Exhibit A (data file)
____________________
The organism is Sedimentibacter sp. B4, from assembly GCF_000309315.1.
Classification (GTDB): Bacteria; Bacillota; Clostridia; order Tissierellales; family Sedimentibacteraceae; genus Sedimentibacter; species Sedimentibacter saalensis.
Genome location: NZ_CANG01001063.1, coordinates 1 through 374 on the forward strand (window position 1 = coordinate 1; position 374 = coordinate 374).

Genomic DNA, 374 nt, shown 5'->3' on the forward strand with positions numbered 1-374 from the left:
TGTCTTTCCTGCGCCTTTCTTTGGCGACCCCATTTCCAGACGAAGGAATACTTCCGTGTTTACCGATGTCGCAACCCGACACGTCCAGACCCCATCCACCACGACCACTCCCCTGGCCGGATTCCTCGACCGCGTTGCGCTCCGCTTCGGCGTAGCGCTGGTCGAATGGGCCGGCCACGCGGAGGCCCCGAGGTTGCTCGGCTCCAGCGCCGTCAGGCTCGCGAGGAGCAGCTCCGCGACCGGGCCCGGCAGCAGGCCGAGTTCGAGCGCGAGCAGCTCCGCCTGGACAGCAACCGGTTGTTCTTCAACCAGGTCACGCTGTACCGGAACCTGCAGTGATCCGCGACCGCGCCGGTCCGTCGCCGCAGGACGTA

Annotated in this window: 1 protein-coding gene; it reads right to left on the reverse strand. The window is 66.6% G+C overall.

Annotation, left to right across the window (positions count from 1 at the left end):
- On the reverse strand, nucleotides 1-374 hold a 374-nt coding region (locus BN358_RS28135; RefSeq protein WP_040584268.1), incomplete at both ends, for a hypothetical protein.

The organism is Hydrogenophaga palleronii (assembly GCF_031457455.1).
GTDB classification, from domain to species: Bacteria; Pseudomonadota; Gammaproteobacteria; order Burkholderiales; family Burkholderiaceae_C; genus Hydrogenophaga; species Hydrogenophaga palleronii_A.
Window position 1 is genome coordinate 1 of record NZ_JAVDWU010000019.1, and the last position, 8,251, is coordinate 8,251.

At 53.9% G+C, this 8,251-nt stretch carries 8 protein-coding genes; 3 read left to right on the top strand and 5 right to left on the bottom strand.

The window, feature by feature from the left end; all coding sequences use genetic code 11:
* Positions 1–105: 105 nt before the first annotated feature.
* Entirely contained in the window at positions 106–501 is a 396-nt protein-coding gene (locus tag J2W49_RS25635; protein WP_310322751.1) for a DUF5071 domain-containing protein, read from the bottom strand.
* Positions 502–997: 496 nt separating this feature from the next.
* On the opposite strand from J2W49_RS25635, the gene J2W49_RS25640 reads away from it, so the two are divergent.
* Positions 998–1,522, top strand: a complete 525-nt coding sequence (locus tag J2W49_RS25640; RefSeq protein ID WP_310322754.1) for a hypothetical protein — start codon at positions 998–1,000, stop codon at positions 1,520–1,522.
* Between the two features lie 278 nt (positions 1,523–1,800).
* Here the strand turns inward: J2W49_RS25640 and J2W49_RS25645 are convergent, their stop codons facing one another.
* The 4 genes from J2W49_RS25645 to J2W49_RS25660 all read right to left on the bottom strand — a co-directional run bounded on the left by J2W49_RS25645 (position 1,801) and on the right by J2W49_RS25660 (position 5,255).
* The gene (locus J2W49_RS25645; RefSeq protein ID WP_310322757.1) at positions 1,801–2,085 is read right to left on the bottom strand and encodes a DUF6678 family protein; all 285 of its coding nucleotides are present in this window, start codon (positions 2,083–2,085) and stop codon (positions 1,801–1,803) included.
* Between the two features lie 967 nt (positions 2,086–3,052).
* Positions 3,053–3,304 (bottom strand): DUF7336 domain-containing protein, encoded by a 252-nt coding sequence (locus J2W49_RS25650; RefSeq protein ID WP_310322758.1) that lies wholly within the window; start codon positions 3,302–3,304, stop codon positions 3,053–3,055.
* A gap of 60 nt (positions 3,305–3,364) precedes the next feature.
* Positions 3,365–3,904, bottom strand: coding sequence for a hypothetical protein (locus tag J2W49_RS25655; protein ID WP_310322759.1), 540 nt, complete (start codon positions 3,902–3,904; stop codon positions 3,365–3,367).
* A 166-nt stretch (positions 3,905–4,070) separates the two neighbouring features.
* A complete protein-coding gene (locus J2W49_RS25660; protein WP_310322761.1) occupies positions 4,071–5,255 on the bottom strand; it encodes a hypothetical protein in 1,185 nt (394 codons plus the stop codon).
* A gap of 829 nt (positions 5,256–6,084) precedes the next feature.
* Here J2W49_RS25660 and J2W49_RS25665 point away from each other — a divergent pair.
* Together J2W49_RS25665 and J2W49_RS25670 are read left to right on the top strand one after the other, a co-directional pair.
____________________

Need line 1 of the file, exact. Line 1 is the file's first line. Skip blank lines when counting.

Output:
The organism is Sedimentibacter sp. B4, from assembly GCF_000309315.1.